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Articles Posted in PROBATION ISSUES

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Recently, a state appellate court issued a written opinion in a New York DWI case raising the issue of whether a trial court can require a defendant to pay for the costs of a device that is used to measure the defendant’s alcohol intake. Ultimately, the court concluded that requiring a defendant to pay these costs is permissible; however, a court must attempt to fashion a “reasonable alternative to incarceration” for those defendants who legitimately cannot afford the costs.

The Facts of the Case

According to the court’s opinion, the defendant was convicted of a New York driving while intoxicated offense. As a result, he was sentenced to six months’ incarceration, to be followed by a term of probation. As a condition of the defendant’s probation, the court ordered the defendant to wear and pay for a Secure Continuous Remote Alcohol Monitoring (SCRAM) bracelet.

Evidently, the defendant made a few payments for the bracelet but then stopped paying. The company that monitored the bracelet eventually removed it. The defendant claimed that he had suffered an injury that prevented him from working, and that he could no longer afford to pay for the bracelet. The court held a hearing, finding the defendant in violation of a condition of his probation and sentenced him to one to three years in jail.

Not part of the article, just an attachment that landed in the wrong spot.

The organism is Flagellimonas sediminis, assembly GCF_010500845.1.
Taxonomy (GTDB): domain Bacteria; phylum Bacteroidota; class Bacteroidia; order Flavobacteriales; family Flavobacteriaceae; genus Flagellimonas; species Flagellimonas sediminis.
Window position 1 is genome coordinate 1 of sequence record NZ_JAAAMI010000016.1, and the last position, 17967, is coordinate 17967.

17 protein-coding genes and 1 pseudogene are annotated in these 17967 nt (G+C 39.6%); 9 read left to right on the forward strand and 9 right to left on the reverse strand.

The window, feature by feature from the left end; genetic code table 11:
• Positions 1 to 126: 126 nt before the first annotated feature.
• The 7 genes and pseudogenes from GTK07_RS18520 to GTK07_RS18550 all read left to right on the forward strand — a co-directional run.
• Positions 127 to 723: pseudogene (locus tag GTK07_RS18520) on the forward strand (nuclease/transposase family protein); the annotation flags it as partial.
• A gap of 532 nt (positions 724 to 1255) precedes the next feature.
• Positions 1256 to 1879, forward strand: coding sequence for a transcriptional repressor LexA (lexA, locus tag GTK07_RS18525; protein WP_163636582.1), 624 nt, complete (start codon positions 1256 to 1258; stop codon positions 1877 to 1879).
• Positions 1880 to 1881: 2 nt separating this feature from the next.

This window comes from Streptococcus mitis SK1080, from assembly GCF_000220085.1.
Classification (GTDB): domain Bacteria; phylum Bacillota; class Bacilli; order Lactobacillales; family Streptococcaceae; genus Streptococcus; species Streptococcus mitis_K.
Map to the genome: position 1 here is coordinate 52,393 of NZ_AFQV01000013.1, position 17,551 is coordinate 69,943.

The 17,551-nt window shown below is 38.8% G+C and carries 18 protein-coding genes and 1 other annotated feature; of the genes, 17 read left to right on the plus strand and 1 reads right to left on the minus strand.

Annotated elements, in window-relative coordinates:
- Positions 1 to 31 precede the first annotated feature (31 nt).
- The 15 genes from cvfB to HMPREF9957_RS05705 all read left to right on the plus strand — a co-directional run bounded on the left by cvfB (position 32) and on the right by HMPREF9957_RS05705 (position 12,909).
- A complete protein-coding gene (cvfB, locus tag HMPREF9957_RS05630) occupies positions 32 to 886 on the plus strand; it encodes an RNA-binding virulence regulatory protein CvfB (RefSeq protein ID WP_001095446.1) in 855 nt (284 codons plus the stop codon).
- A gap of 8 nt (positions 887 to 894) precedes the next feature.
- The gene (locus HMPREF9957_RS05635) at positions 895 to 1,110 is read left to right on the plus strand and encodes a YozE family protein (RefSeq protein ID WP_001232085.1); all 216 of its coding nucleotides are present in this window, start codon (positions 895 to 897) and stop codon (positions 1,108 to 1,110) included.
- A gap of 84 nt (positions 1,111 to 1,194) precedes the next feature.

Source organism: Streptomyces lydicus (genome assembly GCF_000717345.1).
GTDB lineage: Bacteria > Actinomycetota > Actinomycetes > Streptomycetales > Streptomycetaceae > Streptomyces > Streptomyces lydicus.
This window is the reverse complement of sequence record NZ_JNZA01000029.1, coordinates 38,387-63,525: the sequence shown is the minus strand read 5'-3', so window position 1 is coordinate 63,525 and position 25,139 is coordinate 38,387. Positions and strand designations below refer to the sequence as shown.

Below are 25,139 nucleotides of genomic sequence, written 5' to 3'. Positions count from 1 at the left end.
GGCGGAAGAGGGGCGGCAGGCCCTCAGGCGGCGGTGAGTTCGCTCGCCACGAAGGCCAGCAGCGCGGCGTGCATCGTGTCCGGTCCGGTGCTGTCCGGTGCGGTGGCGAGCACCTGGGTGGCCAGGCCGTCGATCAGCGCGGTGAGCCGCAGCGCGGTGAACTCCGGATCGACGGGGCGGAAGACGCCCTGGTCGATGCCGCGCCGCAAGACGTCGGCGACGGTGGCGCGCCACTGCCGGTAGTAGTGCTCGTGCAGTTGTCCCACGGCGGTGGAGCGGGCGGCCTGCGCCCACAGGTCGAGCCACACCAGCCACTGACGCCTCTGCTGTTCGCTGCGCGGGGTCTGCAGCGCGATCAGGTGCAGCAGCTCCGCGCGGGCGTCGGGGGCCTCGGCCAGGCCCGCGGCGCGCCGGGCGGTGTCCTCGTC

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When someone is placed on probation in lieu of jail time, it is generally seen as a win. However, often a sentence of probation is not the end of the story. Indeed, probationary sentences can be strictly enforced, and if someone fails to live up to each and every condition of the sentence, they risk being found in violation and face the possibility of jail or prison.

When someone violates a New York probation sentence, the judge who ordered the original sentence can re-sentence that person to up to the statutory maximum. Thus, what starts off as a short sentence of probation can turn into what seems like a lifetime of being wrapped up in the system. Thus, the importance of a New York criminal defense attorney in a probation hearing cannot be overstated.

Of course, when a person on probation picks up a new criminal case, that case is a potential direct violation of their probation sentence. This is because the terms of probation forbid picking up a new case. Normally, the person will not be found in violation until they have been found guilty of the new offense. If they are found not guilty, in theory, their sentence of probation should continue. If they are found guilty, the new conviction will be a direct violation, and the judge overseeing the probationary sentence will be able to re-sentence that person.

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